Behavioral Ecology and Sociobiology

, Volume 29, Issue 4, pp 307–312 | Cite as

Nestling American robins compete with siblings by begging

  • Henrik G. Smith
  • Robert Montgomerie
Article

Summary

The evolution of intense begging by dependent nestling birds has recently been the subject of several theoretical papers. The interesting problem here is that nestlings should be able to communicate their nutritional status to parents in ways that are less costly energetically and less likely to attract predators. Thus, conspicuous begging behaviour is thought to have evolved as a result of either competition among nestmates or the manipulation of their parents to provide more food than would otherwise be favoured by selection. We studied sibling competition for parental feedings in the American robin (Turdus migratorius). We demonstrate that the probability that an individual nestling received food was related to several indices of begging. When we experimentally prevented parents from feeding part of their brood, both the intensity of begging and the number of feedings subsequently received by food-deprived nestlings increased. Furthermore, the begging intensity of those nestlings that were not food-deprived also increased in response to the begging of their hungrier siblings.

Preview

Unable to display preview. Download preview PDF.

Unable to display preview. Download preview PDF.

References

  1. Bengtsson H, Rydén O (1981) Development of parent-young interactions in asynchronously hatched broods of altricial birds. Z Tierpsychol 56:255–272Google Scholar
  2. Bengtsson H, Rydén O (1983) Parental feeding rate in relation to begging behavior in asynchronously hatched broods of the great tit Parus major. Behav Ecol Sociobiol 12:243–251Google Scholar
  3. Dawkins R (1976) The selfish gene. Oxford University Press, OxfordGoogle Scholar
  4. Drummond H; Chavelas CG (1989) Food shortage influences sibling aggression in the blue-footed booby. Anim Behav 37:269–276Google Scholar
  5. Gottlander K (1987) Parental feeding behaviour and sibling competition in the pied flycatcher Ficedula hypoleuca. Ornis Scand 18:269–276Google Scholar
  6. Greig-Smith PJ (1985) Weight differences, brood reduction, and sibling competition among nestling stonechats Saxicola torquato (Aves: Turdidae). J Zool (Lond) 205:453–465Google Scholar
  7. Haartman LV von (1953) Was reizt den Trauerfliegenschnäpper (Muscicapa hypoleuca) zu füttern? Vogelwarte 16:157–164Google Scholar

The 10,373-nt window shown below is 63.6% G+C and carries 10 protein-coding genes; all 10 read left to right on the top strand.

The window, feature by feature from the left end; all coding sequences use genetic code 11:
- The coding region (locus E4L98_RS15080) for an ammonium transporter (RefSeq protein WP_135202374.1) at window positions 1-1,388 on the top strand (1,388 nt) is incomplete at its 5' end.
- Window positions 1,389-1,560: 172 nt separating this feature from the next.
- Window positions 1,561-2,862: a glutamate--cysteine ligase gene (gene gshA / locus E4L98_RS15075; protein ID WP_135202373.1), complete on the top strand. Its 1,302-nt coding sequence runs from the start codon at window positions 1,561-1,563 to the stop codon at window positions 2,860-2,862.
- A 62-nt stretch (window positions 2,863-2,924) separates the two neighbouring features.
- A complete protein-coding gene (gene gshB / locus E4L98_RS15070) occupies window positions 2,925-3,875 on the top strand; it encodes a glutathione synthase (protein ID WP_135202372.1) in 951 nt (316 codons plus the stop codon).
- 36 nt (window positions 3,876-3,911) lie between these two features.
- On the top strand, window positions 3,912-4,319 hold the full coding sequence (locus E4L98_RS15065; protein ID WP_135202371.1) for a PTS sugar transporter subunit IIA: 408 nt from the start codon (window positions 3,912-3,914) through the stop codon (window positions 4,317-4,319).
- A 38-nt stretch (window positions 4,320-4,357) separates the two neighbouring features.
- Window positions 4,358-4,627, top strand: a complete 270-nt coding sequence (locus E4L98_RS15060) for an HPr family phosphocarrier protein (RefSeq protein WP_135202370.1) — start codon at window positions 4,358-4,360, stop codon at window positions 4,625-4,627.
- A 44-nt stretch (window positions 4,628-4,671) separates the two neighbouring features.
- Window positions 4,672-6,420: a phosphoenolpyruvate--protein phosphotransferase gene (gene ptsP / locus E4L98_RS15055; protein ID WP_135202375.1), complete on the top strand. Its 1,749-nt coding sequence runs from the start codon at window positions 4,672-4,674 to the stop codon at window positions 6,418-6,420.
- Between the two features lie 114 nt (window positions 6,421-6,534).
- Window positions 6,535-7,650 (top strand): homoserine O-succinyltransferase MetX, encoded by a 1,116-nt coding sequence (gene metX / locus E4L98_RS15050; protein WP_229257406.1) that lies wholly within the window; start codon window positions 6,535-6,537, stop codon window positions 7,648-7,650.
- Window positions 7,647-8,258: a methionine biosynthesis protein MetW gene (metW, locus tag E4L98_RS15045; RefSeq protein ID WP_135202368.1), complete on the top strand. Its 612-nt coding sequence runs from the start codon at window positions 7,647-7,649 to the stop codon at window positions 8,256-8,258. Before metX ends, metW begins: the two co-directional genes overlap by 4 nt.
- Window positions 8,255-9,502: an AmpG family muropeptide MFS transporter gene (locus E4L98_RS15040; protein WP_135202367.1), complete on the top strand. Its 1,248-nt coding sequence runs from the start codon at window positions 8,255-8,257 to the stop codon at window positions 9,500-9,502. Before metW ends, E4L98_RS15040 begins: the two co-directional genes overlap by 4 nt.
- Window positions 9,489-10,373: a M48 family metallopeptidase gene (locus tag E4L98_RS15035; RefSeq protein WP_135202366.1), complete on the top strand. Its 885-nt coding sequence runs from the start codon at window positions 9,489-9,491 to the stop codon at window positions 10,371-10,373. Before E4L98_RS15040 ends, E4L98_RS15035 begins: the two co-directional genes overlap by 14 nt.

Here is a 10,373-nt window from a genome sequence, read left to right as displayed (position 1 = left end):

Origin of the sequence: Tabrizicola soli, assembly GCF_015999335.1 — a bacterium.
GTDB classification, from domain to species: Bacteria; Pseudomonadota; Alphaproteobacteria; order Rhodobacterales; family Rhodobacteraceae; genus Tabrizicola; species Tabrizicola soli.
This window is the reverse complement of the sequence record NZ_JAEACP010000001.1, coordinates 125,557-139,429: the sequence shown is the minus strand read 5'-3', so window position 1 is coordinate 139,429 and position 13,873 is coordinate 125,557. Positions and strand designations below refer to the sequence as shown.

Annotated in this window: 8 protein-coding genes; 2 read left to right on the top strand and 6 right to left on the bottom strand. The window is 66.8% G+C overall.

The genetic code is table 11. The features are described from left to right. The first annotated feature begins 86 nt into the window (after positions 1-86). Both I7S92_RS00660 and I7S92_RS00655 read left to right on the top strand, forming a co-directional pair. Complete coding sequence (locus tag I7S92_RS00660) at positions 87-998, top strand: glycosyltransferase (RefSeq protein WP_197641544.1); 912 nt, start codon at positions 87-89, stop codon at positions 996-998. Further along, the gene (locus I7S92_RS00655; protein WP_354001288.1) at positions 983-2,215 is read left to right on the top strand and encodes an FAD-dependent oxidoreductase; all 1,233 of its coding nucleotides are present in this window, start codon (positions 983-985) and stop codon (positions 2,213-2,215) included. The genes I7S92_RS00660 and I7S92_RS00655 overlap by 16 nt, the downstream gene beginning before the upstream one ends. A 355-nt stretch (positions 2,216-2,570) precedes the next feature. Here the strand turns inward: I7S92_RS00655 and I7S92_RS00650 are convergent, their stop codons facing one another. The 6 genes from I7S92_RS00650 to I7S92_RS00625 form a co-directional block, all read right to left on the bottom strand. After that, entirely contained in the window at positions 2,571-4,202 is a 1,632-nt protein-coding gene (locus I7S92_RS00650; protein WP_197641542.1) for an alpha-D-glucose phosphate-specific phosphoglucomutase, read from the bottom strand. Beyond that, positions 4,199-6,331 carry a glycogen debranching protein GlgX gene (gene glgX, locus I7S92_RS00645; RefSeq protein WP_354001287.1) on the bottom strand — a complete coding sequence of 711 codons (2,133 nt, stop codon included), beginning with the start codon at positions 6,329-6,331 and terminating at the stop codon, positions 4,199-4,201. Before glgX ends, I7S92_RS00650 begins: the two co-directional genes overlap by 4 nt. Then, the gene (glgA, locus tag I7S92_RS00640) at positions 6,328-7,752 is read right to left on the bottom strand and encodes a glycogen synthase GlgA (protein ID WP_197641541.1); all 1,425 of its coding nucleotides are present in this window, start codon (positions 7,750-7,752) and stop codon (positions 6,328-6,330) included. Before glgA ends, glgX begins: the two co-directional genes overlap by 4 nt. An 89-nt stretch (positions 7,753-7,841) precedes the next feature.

8. Harper AB (1986) The evolution of begging: sibling competition and parent-offspring conflict. Am Nat 128:99–114Google Scholar
  9. Henderson BA (1975) Role of the chick's begging behavior in the regulation of parental feeding behavior of Larus glaucescens. Condor 77:488–492Google Scholar
  10. Hurlbert SH (1984) Pseudoreplication and the design of ecological field experiments. Ecol Monogr 54:187–211Google Scholar
  11. Hussell DJT (1988) Supply and demand in tree swallow broods: a model of parent-offspring food-provisioning interactions in birds. Am Nat 131:175–202Google Scholar
  12. Krebs JR, Dawkins R (1984) Animal signals: mind reading and manipulation. In: Krebs JR, Davies NB (eds) Behavioural ecology: an evolutionary approac, 2nd edn. Blackwell, Oxford, pp 380–402Google Scholar
  13. Lima SL (1987) Clutch size in birds: a predation perspective. Ecology 68:1062–1070Google Scholar
  14. Lockie JD (1955) The breeding and feeding of jackdaws and rooks with notes on carrion crows and other Corvidae. Ecology 97:341–369Google Scholar
  15. Löhrl H (1968) Das Nesthäkchen als biologisches Problem. J Ornithol 109:383–395Google Scholar
  16. Macnair MR, Parker GA (1979) Models of parent-offspring conflict. III. Intra-brood conflict. Anim Behav 27:1202–1209Google Scholar
  17. Maynard Smith J (1974) The theory of games and the evolution of animal conflicts. J Theor Biol 47:209–221Google Scholar
  18. Muller RE, Smith RE (1978) Parent-offspring interactions in zebra finches. Auk 95:495–495Google Scholar
  19. Parker GA (1985) Models of parent-offspring conflict. V. Effects of the behaviour of the two parents. Anim Behav 33:519–533Google Scholar
  20. Parker GA, Macnair MR (1979) Models of parent-offspring conflict. IV. Suppression: evolutionary retaliation by the parent. Anim Behav 27:1210–1235Google Scholar
  21. Ploger BJ, Mock DW (1986) Role of sibling aggression in food distribution to nestling cattle egrets (Bubulcus ibis). Auk 103:768–776Google Scholar
  22. Rydén O, Bengtsson H (1980) Differential begging and locomotory behaviour by early and late hatched nestlings affecting the distribution of food in asynchronously hatched broods of altricial birds. Z Tierpsychol 53:209–224Google Scholar
  23. Siegel S, Castellan NJ Jr (1988) Nonparametric statistics for the behavioral sciences, 2nd edn. McGraw Hill, New YorkGoogle Scholar
  24. Skutch AF (1949) Do tropical birds rear as many young as they can nourish? Ibis 91:430–455Google Scholar
  25. Stamps JA, Metcalf RA, Krishnan VV (1978) A genetic analysis of parent-offspring conflict. Behav Ecol Sociobiol 3:369–392Google Scholar
  26. Stamps J, Clark A, Arrowood P, Kus B (1985) Parent-offspring conflict in budgerigars. Behaviour 94:1–40Google Scholar
  27. Stamps J, Clark A, Arrowood P, Kus B (1989) Begging behavior in budgerigars. Ethology 81:177–192Google Scholar
  28. Trivers RL (1972) Parental investment and sexual selection. In: Campbell B (ed) Sexual selection and the descent of man, 1871–1971. Aldine, Chicago, pp 136–179Google Scholar
  29. Trivers RL (1974) Parent-offspring conflict. Am Zool 14:249–264Google Scholar

Copyright information

© Springer-Verlag 1991

Authors and Affiliations

  • Henrik G. Smith
    • 1
  • Robert Montgomerie
    • 1
  1. 1.Department of BiologyQueen's UniversityKingstonCanada

Personalised recommendations